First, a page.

One of Beaverton's key arguments for grabbing in neighborhoods now outside the city is taking a beating.
At a Beaverton City Council meeting last December, Police Chief David Bishop said city police responded to 65 percent of the service calls from September 2003 to October 2004 in a then-unincorporated area commonly known as the Peterkort subdivision just north of the Sunset Transit Center.
The city's response rate is important, as backers of Beaverton's annexation efforts have long argued that residents in unincorporated neighborhoods are getting city patrol services without paying taxes for them.
But a report prepared in May by the Washington County Sheriff's Office-using Beaverton police data obtained through a public-records request-shows city police handled none of those citizen-generated calls, and that sheriff's officers responded instead.
Sheriff Rob Gordon says the report sets the facts straight in the debate over annexation.
"It confirmed what our deputies were saying, and it just validates the work we are doing here," Gordon says. "It's tough to make a decision if the information is not entirely accurate."
In emails and letters debating the veracity of Beaverton's claims, Bishop further accused Gordon of making "personal attacks," while the sheriff said his deputies viewed the police statements as "deception."
Gordon and county officials are not opposed to annexation, which is being fought locally and in the Legislature by many of the to-be-annexed and their lawmakers. Local opponents have asked all along why they should pay more taxes for city services they don't want.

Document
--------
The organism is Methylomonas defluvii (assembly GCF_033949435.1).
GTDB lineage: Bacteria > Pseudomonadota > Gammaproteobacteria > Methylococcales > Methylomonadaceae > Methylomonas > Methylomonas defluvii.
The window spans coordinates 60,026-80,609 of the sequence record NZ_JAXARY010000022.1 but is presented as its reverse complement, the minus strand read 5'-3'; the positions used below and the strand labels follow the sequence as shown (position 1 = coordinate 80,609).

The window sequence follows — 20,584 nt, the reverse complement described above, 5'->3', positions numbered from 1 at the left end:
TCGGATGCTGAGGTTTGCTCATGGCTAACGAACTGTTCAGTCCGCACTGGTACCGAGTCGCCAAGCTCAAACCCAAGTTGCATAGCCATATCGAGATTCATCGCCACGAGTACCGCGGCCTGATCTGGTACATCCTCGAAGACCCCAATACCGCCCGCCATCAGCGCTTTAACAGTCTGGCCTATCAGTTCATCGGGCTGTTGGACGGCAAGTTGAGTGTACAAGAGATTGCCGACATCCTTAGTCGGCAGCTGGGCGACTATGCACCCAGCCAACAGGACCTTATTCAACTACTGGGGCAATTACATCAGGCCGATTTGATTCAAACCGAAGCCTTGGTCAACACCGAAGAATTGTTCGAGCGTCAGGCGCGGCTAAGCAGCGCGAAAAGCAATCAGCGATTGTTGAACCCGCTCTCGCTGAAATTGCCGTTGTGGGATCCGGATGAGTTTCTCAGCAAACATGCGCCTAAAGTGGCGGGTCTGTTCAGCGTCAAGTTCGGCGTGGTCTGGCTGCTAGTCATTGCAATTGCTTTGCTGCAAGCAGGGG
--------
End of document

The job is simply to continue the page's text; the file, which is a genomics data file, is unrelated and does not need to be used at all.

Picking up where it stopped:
County elected officials say it makes sense for Beaverton to take over urban services over time as long as the city doesn't just cherry-pick wealthy residents and business. Handpicking tonier neighborhoods like Cedar Mill and Cedar Hills would leave the county responsible for poorer areas like unincorporated Aloha that have a higher need for law enforcement and make lower property-tax payments.
What the dispute between the sheriff's office and the city does highlight is the sheriff's anxiety over what it stands to lose with annexation.
Future annexation could eventually cause the county to lose funding for sheriff's deputies in areas that become part of Beaverton. On the flip side, continued population growth makes it unlikely that the sheriff's office will wither on the vine.
Bishop declined to comment on the specifics of the sheriff's office report, and Beaverton Mayor Rob Drake blames the dispute over police service to differing methodologies. "I think it's old news," he says. "Beyond that, I don't have any further comment."